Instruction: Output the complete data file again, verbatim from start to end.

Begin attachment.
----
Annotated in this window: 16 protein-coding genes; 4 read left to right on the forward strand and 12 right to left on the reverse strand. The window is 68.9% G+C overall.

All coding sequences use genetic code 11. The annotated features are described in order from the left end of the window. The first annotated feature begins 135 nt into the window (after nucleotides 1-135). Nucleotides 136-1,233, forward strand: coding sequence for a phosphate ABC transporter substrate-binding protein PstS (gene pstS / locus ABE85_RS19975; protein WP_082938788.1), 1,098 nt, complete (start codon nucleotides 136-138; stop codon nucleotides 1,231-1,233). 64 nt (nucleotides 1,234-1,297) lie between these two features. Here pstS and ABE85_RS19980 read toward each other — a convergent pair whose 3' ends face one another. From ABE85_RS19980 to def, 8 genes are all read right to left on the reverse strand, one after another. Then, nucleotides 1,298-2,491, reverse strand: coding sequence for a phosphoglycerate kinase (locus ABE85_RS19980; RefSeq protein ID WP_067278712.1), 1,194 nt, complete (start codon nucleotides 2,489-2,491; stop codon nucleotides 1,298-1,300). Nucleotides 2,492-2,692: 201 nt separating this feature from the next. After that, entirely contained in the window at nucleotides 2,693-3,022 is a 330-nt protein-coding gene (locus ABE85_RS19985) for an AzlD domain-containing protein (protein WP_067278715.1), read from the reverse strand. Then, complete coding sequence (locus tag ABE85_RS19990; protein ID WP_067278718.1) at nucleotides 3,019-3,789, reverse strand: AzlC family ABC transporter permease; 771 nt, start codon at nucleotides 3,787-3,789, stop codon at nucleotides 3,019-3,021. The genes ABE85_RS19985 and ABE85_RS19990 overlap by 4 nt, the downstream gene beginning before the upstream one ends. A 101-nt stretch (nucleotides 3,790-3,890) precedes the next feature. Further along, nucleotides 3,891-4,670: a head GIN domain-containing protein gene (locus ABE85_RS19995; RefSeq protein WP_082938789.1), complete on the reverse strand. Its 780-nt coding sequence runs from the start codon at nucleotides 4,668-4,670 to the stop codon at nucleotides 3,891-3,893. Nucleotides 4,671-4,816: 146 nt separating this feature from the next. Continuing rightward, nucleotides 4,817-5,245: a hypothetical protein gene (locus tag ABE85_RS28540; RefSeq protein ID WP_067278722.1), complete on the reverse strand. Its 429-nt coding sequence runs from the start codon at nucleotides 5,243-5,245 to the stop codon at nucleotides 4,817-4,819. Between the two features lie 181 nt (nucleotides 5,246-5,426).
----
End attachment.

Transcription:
Annotated in this window: 16 protein-coding genes; 4 read left to right on the forward strand and 12 right to left on the reverse strand. The window is 68.9% G+C overall.

All coding sequences use genetic code 11. The annotated features are described in order from the left end of the window. The first annotated feature begins 135 nt into the window (after nucleotides 1-135). Nucleotides 136-1,233, forward strand: coding sequence for a phosphate ABC transporter substrate-binding protein PstS (gene pstS / locus ABE85_RS19975; protein WP_082938788.1), 1,098 nt, complete (start codon nucleotides 136-138; stop codon nucleotides 1,231-1,233). 64 nt (nucleotides 1,234-1,297) lie between these two features. Here pstS and ABE85_RS19980 read toward each other — a convergent pair whose 3' ends face one another. From ABE85_RS19980 to def, 8 genes are all read right to left on the reverse strand, one after another. Then, nucleotides 1,298-2,491, reverse strand: coding sequence for a phosphoglycerate kinase (locus ABE85_RS19980; RefSeq protein ID WP_067278712.1), 1,194 nt, complete (start codon nucleotides 2,489-2,491; stop codon nucleotides 1,298-1,300). Nucleotides 2,492-2,692: 201 nt separating this feature from the next. After that, entirely contained in the window at nucleotides 2,693-3,022 is a 330-nt protein-coding gene (locus ABE85_RS19985) for an AzlD domain-containing protein (protein WP_067278715.1), read from the reverse strand. Then, complete coding sequence (locus tag ABE85_RS19990; protein ID WP_067278718.1) at nucleotides 3,019-3,789, reverse strand: AzlC family ABC transporter permease; 771 nt, start codon at nucleotides 3,787-3,789, stop codon at nucleotides 3,019-3,021. The genes ABE85_RS19985 and ABE85_RS19990 overlap by 4 nt, the downstream gene beginning before the upstream one ends. A 101-nt stretch (nucleotides 3,790-3,890) precedes the next feature. Further along, nucleotides 3,891-4,670: a head GIN domain-containing protein gene (locus ABE85_RS19995; RefSeq protein WP_082938789.1), complete on the reverse strand. Its 780-nt coding sequence runs from the start codon at nucleotides 4,668-4,670 to the stop codon at nucleotides 3,891-3,893. Nucleotides 4,671-4,816: 146 nt separating this feature from the next. Continuing rightward, nucleotides 4,817-5,245: a hypothetical protein gene (locus tag ABE85_RS28540; RefSeq protein ID WP_067278722.1), complete on the reverse strand. Its 429-nt coding sequence runs from the start codon at nucleotides 5,243-5,245 to the stop codon at nucleotides 4,817-4,819. Between the two features lie 181 nt (nucleotides 5,246-5,426).